Most of those structures are made of wood, they are used to carry Catholic images of Jesus Christ and different saints across the streets during Holy Week. Las andas procesionales are decorated by the devotees according to the church and organization selected theme. Since the Good Friday processions take place in the nighttime, some of the processional floats are illuminated, giving them a different touch!

The size varies a lot, some are really small and some are huge, the biggest one is located in El Calvario Church, used to carry the Cristo Yacente, with 25 meters in length and almost 2.5 tons in weight it needs to be carried by 140 cucuruchos. 

The Catholic Images

What makes Semana Santa in Guatemala really amazing are the floats and the catholic images, some of the ones used for the processions are 600 years old or even more. Most of them arrived in Guatemala from Spain and other countries in Europe. They are very antique and have a lot of history with them.

The cofradias, brotherhoods, or organizations have the duty to dress the images in expensive clothing, also, they take care of the restoration and cleaning.

These images are clothed in expensive robes and clothing. The cofradias (brotherhoods) are in charge of their restoration and cleaning.

📖 Recommended Reading: If you’re looking for more useful information, check out 21 Best Festivals and Celebrations in Central America

Holy Week in Guatemala

Actually, the celebrations start 40 days before the day when the resurrection of Jesus is celebrated. This period is called lent. On each Friday, there will be an altar in different churches (Velaciones), and on Sundays, there will be a procession, each representing a different passage of the bible.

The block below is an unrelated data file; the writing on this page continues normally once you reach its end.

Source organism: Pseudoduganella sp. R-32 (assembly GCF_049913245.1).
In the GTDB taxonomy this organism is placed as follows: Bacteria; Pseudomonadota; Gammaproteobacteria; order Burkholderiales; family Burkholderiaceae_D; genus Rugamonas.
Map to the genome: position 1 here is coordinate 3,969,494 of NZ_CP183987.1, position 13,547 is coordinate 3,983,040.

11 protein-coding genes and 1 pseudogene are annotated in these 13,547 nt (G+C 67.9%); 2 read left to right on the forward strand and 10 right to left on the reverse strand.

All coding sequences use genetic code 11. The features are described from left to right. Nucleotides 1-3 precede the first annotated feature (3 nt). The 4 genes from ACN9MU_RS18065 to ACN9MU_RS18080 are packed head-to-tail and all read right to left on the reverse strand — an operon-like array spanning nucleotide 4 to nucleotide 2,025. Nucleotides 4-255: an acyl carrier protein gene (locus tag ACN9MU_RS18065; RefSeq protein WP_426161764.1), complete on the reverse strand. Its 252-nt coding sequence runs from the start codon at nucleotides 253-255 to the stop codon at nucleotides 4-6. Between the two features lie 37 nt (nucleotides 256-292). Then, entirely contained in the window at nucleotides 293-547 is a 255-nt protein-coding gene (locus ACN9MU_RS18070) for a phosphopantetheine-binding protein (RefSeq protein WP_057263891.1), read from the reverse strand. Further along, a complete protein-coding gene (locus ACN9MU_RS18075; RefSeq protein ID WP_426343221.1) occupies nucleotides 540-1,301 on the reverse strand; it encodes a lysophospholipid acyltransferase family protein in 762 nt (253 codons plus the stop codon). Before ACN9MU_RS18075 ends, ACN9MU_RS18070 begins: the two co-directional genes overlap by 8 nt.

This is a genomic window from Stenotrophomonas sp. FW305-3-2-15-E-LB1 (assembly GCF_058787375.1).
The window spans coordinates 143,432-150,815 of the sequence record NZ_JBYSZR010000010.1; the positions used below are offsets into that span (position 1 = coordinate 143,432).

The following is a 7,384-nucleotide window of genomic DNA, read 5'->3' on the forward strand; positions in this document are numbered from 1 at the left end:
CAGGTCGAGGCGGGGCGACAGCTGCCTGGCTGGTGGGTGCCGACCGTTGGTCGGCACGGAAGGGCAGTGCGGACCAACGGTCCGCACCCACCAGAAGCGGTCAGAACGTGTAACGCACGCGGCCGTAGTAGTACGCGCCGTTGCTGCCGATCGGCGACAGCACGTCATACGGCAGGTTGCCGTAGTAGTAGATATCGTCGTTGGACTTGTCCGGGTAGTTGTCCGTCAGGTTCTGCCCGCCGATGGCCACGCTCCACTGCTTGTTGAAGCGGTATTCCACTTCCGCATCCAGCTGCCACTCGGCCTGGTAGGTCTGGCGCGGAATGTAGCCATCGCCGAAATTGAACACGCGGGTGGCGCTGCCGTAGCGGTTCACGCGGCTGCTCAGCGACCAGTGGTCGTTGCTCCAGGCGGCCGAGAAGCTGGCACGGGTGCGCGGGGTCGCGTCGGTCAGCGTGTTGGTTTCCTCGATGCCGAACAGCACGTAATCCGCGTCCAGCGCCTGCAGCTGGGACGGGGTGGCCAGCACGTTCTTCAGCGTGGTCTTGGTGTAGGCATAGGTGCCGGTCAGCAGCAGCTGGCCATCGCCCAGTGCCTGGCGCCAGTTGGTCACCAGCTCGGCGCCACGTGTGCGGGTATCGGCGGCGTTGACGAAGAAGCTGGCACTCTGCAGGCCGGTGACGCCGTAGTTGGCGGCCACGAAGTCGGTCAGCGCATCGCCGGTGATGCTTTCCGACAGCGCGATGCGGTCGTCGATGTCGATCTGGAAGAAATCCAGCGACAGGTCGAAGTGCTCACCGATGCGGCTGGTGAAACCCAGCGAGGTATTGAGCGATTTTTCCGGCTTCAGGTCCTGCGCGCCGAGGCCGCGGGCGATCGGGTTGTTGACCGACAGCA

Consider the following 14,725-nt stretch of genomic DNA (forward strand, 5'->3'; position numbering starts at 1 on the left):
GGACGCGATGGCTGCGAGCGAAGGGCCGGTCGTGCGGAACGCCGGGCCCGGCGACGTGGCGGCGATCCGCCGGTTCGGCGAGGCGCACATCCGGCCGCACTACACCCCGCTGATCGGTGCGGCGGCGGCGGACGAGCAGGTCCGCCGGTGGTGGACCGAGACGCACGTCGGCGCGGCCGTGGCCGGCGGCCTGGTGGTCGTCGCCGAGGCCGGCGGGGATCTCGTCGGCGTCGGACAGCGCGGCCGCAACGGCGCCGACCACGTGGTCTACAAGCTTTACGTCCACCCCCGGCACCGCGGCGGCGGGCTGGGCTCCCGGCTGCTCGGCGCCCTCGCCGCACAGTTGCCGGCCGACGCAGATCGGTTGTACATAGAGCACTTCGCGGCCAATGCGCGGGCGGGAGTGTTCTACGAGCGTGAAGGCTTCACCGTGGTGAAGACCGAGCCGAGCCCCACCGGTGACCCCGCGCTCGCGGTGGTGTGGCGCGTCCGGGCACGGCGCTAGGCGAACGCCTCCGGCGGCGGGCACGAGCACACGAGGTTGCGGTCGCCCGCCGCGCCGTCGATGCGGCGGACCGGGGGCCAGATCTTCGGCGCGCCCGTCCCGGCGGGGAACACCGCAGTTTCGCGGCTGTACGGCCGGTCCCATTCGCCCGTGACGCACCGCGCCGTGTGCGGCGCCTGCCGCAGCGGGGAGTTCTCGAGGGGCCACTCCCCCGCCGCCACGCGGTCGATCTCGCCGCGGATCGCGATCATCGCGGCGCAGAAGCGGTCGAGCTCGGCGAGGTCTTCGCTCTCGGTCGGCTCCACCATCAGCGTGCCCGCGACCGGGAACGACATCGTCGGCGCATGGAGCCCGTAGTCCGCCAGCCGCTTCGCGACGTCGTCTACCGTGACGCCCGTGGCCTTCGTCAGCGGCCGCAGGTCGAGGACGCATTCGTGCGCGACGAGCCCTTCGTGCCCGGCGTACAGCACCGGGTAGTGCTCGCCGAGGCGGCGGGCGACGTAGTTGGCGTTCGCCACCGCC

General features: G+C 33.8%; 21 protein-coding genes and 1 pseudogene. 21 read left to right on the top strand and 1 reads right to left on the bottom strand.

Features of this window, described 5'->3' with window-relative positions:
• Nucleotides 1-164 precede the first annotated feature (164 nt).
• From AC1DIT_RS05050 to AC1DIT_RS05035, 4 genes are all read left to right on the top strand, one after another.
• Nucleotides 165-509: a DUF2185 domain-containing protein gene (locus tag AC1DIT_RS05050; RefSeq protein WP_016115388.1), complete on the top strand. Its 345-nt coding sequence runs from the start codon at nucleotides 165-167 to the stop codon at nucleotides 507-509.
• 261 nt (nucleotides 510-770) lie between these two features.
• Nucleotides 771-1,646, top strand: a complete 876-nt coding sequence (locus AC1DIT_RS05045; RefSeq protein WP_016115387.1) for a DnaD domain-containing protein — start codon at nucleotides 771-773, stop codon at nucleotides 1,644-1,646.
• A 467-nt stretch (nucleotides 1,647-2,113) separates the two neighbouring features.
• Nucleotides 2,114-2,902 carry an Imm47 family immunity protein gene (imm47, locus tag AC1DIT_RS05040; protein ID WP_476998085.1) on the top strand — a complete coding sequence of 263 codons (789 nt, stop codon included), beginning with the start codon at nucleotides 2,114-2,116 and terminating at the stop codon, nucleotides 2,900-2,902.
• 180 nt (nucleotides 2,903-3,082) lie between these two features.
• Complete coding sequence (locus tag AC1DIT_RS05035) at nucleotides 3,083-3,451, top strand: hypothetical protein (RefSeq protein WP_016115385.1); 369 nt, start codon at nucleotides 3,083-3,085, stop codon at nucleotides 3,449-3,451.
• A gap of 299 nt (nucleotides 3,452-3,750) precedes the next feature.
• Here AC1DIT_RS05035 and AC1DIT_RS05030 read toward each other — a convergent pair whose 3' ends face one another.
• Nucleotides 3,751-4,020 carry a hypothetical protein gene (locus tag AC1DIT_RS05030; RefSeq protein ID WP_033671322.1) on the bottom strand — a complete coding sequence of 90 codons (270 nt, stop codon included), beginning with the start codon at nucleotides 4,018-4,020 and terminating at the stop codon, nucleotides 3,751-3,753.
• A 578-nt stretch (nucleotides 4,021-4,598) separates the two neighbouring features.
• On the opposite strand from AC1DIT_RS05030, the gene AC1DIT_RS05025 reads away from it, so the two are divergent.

Also, make sure to check out the carpets. They are made with sawdust of bright colors and intricate designs, and others are made of flowers, bringing about beautiful combinations. They take hours and lots of work, and get destructed in seconds as the procession passes by. These are just some of the best things to do in Antigua during this season.

Carpet made for the holy week in Guatemala

Itinerary of Activities of Holy Week in Guatemala:

1. It all starts on Palm Sunday – Everywhere you look you’ll find beautiful bouquets of palms and flowers. Then during the afternoon, there is a procession from the famous La Merced Church.

2. Monday – Go for a visit to La Merced church again. There will be a huge exposition of an image on the altar – each year is different. You can also find tons of Guatemalan street food stands outside the church.

3. Tuesday – Visit San Francisco church, you will find another of these artistic representations featuring an image of Christ carrying a cross. As I mentioned before, they are all completely different.